10 steps to continuous performance testing in DevOps
Learn how to get started with automated continuous testing and how to overcome common testing automation blockers.
The user experience is critical – just ask Ticketmaster.
Growing a business isn’t just about business models, services, and applications; it’s equally about the user experience. Customers have grown used to the Amazon shopping experience and now expect the same level of ease and convenience from any brand. One in six shoppers will walk away from a purchase when they’re having a poor customer experience. More ominously, poor CX caused 53% of U.S. consumers to walk away from not just the purchase, but the brand to which they had been loyal in the previous 12 months. A poor user experience risks more than a sale; it can damage the relationship a brand has with its customers and adversely impact brand perception, referrals, and ultimately revenue.
Excellent digital performance has become a do-or-die competitive differentiator, nearly as important as product quality. Recent data shows that improving your digital experience directly impacts your bottom line. According to the International Data Corporation’s (IDC) Future Enterprise Resilience and Spending survey, 34% of respondents experienced improved profit margins by investing in the digital experience.
Without performance engineering, it’s impossible to truly measure and improve a customer experience. Response speed is an important aspect for customers, but we mustn’t forget usability. It’s much harder to measure, but just as frustrating if the application doesn’t work. Investing in performance technology like Tricentis NeoLoad means that you can address both responsiveness and usability. And organizations who routinely deliver great CX know this; 79% of respondents in the IDC study reported that technology is critical to CX delivery.
Unfortunately, it’s difficult to deliver on exceptional user experiences because there are so many variables in play. Applications are constantly evolving in complexity, with more and more moving parts. What’s more, there’s a greater focus on speed and delight in the post-pandemic world. To compete in this environment, businesses must prioritize performance engineering. Understanding one’s competitive market means anticipating user scenarios and testing them, along with properly tuning the application to the infrastructure it functions within.
Regardless of back-end complexity, the user experience comes together in the browser on your desktop or mobile device. This, more than any other reason, is why we emphasize performance engineering. To ensure a great customer experience, we need to measure performance at the browser level. With a performance testing tool like NeoLoad, we can get a holistic view of the user’s experience in a simulated environment that we dictate.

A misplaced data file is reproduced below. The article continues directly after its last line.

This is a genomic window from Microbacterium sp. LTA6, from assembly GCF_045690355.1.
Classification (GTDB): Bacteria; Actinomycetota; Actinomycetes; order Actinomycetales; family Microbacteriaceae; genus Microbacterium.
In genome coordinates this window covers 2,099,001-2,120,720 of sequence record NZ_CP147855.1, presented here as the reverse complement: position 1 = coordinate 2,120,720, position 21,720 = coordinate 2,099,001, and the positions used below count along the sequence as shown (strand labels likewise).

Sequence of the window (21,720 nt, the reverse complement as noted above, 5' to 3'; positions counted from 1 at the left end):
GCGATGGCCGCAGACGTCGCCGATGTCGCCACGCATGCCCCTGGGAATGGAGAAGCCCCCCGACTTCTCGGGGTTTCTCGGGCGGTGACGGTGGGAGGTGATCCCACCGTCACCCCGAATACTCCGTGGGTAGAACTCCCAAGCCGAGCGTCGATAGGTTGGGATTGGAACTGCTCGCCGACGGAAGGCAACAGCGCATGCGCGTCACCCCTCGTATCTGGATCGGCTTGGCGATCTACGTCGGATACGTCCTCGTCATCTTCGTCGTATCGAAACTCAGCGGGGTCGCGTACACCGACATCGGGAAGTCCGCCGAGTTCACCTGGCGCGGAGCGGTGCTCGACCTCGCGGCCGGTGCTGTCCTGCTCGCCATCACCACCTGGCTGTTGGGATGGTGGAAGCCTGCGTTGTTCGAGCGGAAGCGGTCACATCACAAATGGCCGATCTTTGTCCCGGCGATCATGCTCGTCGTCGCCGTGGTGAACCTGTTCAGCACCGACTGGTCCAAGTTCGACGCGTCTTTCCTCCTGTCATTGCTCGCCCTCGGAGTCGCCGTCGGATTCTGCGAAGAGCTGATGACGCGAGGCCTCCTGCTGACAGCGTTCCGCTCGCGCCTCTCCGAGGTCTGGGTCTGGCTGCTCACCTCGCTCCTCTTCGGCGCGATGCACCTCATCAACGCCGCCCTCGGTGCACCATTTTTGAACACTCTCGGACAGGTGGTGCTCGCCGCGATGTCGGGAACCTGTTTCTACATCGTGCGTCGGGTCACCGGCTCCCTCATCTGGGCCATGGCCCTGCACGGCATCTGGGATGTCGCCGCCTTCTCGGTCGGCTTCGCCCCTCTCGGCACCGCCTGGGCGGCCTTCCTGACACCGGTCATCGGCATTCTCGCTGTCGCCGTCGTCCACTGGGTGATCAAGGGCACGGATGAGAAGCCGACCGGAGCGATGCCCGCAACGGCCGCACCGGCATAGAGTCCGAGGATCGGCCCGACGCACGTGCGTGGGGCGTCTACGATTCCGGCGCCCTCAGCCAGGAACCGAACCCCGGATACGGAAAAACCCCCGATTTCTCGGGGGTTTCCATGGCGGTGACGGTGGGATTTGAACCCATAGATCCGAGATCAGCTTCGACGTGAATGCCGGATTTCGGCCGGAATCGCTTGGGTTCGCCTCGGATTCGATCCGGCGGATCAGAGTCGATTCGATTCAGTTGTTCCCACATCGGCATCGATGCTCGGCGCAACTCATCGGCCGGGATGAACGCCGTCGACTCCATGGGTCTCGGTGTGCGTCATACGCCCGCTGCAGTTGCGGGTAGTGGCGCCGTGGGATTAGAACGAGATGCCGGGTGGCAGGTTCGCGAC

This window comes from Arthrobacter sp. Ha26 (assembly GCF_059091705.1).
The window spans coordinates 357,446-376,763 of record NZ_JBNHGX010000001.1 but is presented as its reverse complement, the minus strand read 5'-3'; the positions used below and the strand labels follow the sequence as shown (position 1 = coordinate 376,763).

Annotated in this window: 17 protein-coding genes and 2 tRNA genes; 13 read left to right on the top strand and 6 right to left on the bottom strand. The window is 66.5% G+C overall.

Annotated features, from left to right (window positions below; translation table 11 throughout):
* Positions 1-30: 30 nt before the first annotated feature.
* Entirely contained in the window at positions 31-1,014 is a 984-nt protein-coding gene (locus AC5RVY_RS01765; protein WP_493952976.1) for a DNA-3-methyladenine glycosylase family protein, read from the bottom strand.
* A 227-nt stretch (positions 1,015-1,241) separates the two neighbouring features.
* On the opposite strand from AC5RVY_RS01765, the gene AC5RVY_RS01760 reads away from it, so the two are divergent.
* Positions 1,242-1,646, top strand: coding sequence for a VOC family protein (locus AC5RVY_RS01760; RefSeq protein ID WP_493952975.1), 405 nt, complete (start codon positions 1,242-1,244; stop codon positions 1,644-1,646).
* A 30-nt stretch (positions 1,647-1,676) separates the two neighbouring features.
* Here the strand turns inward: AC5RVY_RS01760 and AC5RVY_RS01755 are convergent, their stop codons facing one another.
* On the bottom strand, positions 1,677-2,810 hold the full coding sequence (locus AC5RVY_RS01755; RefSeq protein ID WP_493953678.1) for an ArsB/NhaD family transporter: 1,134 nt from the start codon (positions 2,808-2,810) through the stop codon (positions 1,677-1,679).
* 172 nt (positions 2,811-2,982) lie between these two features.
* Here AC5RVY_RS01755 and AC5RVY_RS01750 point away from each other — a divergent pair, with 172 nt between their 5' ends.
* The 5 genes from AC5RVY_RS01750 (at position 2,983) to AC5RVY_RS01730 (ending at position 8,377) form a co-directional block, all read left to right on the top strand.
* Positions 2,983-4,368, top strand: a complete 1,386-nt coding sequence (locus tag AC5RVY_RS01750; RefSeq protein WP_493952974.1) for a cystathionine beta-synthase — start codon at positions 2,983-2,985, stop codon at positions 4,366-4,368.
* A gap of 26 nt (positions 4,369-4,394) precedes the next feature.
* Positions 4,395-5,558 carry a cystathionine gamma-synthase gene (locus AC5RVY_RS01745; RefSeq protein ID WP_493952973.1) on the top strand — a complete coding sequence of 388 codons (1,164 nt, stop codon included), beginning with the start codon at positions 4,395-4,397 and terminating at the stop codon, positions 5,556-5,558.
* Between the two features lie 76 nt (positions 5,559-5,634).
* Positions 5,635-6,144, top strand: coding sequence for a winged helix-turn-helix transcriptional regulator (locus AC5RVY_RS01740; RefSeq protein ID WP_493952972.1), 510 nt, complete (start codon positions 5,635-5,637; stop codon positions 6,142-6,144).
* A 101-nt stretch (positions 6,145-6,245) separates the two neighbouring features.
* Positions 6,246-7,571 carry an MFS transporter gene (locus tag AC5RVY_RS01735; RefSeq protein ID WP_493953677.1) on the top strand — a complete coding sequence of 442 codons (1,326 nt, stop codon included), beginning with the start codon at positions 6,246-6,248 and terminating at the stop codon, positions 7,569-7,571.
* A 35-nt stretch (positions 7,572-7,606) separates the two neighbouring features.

NeoLoad simplifies and scales performance testing for everything, from APIs and microservices to end-to-end application testing through innovative protocol and browser-based capabilities. It works by testing for performance issues early in the development process at the API level to find issues when they are easy to fix. It also works by hitting the full application with a high load in an end-to-end testing environment that simulates what the end user will experience. By replicating user scenarios, we can see how certain behaviors affect the performance of the application. Ultimately, we can optimize the end user experience based on simulated performance.
To properly anticipate problems, it’s critical to understand the market we’re competing in. By collecting and analyzing customer data, we can understand customer needs and their expectations. With that understanding we can tune our app to work well under hypothetical conditions. Without that understanding, all the planning in the world can still result in a poor user experience.
Ticketmaster isn’t the only organization to feel the effects of poor performance engineering and misunderstanding one’s market. Intuit’s TurboTax also notably missed the boat some years back. While Intuit engineers planned for an increase in electronic tax filings, they failed to fully understand e-filing’s appeal to their customers. Planning for growth did not help them when seemingly everyone decided to e-file, overpowering the app with more than twice the number of anticipated users. As a result, the government had no choice but to extend the federal tax filing deadline as a result of this failure. Proper performance engineering includes load testing, and had TurboTax understood their market they would have anticipated their customer behavior and conducted performance testing for a much higher load.
Approached properly, performance engineering ensures that apps that perform well in every anticipated scenario. Consider Abercrombie & Fitch, a leading clothing retailer in the U.S. As with many retailers, the holidays represent peak selling season. This was even more true in 2020, when the pandemic forced a massive increase in online shopping. Many retailers were caught off guard during that holiday season, but Abercrombie had already spent years focusing on performance engineering and performance test automation. Well before the pandemic, the company’s holiday readiness team simulated tens of thousands of orders per hour, automated script maintenance, and eliminated manually coded tests. As a result, in 2020 the company realized its best digital sales performance in over a decade — in a year when many of their less-prepared competitors were caught unprepared.